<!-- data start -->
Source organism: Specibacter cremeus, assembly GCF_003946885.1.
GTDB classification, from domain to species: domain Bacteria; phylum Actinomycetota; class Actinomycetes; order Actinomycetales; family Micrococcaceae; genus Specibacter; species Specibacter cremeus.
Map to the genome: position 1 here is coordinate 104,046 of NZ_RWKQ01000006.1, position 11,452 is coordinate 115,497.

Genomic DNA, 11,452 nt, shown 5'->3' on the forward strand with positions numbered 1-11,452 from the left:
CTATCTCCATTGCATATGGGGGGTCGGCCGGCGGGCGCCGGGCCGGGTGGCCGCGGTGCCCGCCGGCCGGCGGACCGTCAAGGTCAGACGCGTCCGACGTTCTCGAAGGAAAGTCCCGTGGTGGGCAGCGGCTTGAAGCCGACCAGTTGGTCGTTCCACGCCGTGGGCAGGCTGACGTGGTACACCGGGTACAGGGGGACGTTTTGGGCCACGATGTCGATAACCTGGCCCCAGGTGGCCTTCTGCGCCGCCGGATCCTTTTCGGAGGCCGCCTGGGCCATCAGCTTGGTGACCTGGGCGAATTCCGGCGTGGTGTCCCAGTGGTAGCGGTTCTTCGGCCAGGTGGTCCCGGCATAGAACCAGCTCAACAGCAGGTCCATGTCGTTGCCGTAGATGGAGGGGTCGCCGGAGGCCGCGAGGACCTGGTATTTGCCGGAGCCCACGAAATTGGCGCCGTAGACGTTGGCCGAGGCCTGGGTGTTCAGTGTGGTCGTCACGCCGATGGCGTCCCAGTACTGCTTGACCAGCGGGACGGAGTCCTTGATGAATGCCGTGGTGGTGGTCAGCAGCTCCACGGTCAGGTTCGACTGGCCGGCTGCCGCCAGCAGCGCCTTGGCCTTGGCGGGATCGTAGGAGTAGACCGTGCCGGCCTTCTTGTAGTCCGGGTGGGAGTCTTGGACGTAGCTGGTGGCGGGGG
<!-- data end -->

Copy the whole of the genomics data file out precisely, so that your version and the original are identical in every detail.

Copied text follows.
Source organism: Specibacter cremeus, assembly GCF_003946885.1.
GTDB classification, from domain to species: domain Bacteria; phylum Actinomycetota; class Actinomycetes; order Actinomycetales; family Micrococcaceae; genus Specibacter; species Specibacter cremeus.
Map to the genome: position 1 here is coordinate 104,046 of NZ_RWKQ01000006.1, position 11,452 is coordinate 115,497.

Genomic DNA, 11,452 nt, shown 5'->3' on the forward strand with positions numbered 1-11,452 from the left:
CTATCTCCATTGCATATGGGGGGTCGGCCGGCGGGCGCCGGGCCGGGTGGCCGCGGTGCCCGCCGGCCGGCGGACCGTCAAGGTCAGACGCGTCCGACGTTCTCGAAGGAAAGTCCCGTGGTGGGCAGCGGCTTGAAGCCGACCAGTTGGTCGTTCCACGCCGTGGGCAGGCTGACGTGGTACACCGGGTACAGGGGGACGTTTTGGGCCACGATGTCGATAACCTGGCCCCAGGTGGCCTTCTGCGCCGCCGGATCCTTTTCGGAGGCCGCCTGGGCCATCAGCTTGGTGACCTGGGCGAATTCCGGCGTGGTGTCCCAGTGGTAGCGGTTCTTCGGCCAGGTGGTCCCGGCATAGAACCAGCTCAACAGCAGGTCCATGTCGTTGCCGTAGATGGAGGGGTCGCCGGAGGCCGCGAGGACCTGGTATTTGCCGGAGCCCACGAAATTGGCGCCGTAGACGTTGGCCGAGGCCTGGGTGTTCAGTGTGGTCGTCACGCCGATGGCGTCCCAGTACTGCTTGACCAGCGGGACGGAGTCCTTGATGAATGCCGTGGTGGTGGTCAGCAGCTCCACGGTCAGGTTCGACTGGCCGGCTGCCGCCAGCAGCGCCTTGGCCTTGGCGGGATCGTAGGAGTAGACCGTGCCGGCCTTCTTGTAGTCCGGGTGGGAGTCTTGGACGTAGCTGGTGGCGGGGG